Consider These Tips as You Create Your Content Marketing Budget

Considering the ever-changing world of content marketing, budgeting is easier said than done.

It’s difficult enough to project spending for your marketing efforts without even factoring in the fact that your content creation needs may be quite different a few months from now compared to where they are now. You also need to look at what did and did not work in the past and perhaps make some adjustments to your strategy.

Despite all the challenges, there are a few factors to think about that can direct your content creation budget development process.

What are your content creation goals?

We’ve found that the best way to start this planning is by establishing an overarching goal — one that may reach beyond your marketing strategy alone. For example, you may wish to increase sales for your business by 15 percent over the next year. Once you’ve determined that overarching goal, you can get more specific about how your content creation efforts will help you reach it.

This process may require some calculations and projections, but you may determine that you need to attract X more readers to your blog, and convert X percent of those readers into leads. How will your content make that happen?

A good place to begin is to take your current content creation strategy and ramp it up by the amount of new leads you would like to see. If one of your goals is to increase the number of readers who fill out a contact form on your website by 30 percent, for example, you may need 30 percent more content than you have right now.

These numbers will likely never correlate perfectly like this, but again, it gives you a good jumping-off point as you plan your 2017 content creation budget and editorial calendars.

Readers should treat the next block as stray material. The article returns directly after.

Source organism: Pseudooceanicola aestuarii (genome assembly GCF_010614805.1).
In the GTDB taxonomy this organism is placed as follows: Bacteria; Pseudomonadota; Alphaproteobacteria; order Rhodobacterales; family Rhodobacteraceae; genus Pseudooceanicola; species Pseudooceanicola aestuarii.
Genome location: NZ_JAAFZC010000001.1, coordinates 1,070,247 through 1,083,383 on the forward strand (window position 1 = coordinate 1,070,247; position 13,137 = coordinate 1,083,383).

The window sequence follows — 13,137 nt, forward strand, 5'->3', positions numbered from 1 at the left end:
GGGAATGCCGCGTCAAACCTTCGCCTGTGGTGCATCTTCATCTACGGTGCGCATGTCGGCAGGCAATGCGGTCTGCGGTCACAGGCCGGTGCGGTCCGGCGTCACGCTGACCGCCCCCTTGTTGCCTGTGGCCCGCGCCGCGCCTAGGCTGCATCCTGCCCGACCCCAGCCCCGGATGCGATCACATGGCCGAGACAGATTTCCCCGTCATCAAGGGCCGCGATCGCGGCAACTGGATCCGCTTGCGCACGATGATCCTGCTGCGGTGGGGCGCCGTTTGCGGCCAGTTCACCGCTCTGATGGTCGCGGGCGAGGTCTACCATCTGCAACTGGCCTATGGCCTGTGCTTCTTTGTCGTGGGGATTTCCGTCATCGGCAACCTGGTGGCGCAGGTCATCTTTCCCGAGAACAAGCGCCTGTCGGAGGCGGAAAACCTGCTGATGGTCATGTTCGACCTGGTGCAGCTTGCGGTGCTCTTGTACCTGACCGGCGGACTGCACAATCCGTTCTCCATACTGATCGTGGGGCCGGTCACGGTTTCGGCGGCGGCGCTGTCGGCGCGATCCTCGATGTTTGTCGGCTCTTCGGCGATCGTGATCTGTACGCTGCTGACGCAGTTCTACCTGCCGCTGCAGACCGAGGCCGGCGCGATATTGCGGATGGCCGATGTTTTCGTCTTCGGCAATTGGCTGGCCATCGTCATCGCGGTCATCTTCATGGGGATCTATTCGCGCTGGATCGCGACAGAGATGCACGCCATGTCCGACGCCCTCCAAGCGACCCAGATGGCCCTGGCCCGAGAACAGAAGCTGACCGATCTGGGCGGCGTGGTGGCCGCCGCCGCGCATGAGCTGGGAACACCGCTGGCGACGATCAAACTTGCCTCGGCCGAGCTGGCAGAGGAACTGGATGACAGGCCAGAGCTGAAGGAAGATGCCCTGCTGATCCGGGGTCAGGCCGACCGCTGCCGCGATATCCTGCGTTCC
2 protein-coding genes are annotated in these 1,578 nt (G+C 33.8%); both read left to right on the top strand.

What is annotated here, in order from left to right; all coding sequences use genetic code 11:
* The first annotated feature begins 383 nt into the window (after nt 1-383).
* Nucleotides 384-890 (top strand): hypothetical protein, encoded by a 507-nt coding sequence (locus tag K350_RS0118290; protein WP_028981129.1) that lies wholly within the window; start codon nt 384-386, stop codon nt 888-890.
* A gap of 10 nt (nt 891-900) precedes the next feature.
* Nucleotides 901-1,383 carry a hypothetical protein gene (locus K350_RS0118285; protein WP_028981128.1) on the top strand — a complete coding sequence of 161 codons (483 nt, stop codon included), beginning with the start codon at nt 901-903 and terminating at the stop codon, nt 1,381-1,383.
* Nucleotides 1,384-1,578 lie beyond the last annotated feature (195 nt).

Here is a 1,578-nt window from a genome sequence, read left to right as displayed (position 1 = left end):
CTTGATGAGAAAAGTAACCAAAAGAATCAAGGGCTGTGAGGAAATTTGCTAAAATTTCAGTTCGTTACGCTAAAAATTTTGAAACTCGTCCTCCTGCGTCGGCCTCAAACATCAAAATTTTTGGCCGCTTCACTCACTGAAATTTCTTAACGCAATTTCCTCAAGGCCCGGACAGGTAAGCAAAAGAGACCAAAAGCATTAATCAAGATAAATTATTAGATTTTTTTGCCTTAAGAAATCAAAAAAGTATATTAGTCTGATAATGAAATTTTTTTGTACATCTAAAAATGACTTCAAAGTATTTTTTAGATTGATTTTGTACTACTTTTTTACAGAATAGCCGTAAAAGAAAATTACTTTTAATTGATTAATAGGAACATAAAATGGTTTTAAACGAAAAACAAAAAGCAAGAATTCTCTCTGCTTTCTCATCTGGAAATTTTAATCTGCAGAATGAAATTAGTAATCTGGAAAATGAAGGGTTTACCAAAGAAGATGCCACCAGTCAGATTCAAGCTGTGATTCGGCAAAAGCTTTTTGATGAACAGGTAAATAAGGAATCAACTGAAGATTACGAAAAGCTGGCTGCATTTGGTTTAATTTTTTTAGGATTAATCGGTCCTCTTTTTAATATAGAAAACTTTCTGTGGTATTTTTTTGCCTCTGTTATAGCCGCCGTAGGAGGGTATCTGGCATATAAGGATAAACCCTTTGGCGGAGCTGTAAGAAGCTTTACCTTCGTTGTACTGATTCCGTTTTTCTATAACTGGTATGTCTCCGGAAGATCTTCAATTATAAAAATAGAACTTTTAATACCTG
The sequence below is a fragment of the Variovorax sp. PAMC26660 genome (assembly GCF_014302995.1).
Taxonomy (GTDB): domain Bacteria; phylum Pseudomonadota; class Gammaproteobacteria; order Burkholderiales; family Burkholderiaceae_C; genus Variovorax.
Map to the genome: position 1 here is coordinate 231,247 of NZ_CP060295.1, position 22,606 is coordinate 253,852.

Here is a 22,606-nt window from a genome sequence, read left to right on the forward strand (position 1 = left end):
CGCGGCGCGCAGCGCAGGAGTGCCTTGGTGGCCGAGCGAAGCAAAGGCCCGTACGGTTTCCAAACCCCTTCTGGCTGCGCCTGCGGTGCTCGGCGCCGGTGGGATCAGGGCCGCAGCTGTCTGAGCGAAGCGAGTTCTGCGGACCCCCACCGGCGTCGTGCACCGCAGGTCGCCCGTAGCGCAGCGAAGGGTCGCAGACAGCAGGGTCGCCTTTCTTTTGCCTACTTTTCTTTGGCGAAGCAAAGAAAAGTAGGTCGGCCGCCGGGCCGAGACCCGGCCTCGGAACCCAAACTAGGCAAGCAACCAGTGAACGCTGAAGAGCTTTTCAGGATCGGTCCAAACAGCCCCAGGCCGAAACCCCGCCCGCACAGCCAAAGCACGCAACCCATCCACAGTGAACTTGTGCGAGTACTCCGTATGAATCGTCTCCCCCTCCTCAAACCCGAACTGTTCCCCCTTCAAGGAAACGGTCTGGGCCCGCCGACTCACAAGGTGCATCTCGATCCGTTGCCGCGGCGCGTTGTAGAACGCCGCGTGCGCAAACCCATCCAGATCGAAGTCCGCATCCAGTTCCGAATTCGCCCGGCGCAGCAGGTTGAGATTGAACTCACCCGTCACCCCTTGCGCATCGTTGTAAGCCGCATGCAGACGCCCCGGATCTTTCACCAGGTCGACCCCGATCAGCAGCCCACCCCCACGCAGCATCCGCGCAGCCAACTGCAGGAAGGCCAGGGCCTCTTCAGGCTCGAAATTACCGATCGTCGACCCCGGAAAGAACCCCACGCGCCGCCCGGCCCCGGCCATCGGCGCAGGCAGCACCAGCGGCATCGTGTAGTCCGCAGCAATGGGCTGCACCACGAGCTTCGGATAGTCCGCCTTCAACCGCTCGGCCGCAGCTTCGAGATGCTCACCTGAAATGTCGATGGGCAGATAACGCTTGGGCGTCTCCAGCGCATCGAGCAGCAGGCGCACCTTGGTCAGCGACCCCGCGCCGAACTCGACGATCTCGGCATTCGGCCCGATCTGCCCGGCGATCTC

You should also look at how your current efforts are working and if you need to experiment with changes. If in the past you focused mostly on blogging and social media and the results were so-so, you may wish to expand your content creation efforts to include things like white papers, case studies, podcasts, videos and longer articles.

With a new budget comes the opportunity to completely rethink your strategy.

What challenges lie ahead?

Developing useful, informative and engaging content can be a challenge for just about any business. Beyond the actual content creation process, however, many companies also struggle with tracking the return on investment of their efforts, developing topic ideas and staying on track with their editorial schedules.

This latter issue is especially problematic for small business owners, who often must place their attention on other areas of their companies and can easily let their content marketing fall by the wayside.

In addition to funding your content creation budget, be sure to consider how much time it will take to ramp up your efforts, if that’s what you decide you need to do. If your team is already stretched, consider hiring an outsourced content writing service. These firms can assist with content strategies, editorial calendars, topic generation and writing and editing, and thus can alleviate some of the burden off you or your marketing team.

What are you competitors doing?

As you plan your content creation budget, you should also look at what others are doing in your industry space — especially your direct competitors. Are there already a lot of blog posts or white papers out there on a particular topic? If so, you may have a difficult time competing among all the noise. Instead, look for any topics or angles others don’t seem to be covering very well and see if you can fill the void.

If you are in an industry in which your competitors have not done much in terms of content marketing, you may be able to get away with a lower content creation budget. However, if there is already a lot of content out there, you may need to increase your efforts to make sure you keep pace.

As you work on your content creation budget, remember that you may need to be flexible as the year progresses. To that end, make room for new topics and strategies as they emerge, as your strategy in October may look somewhat different than it does in March.

This post was originally published at the ProPRcopy blog.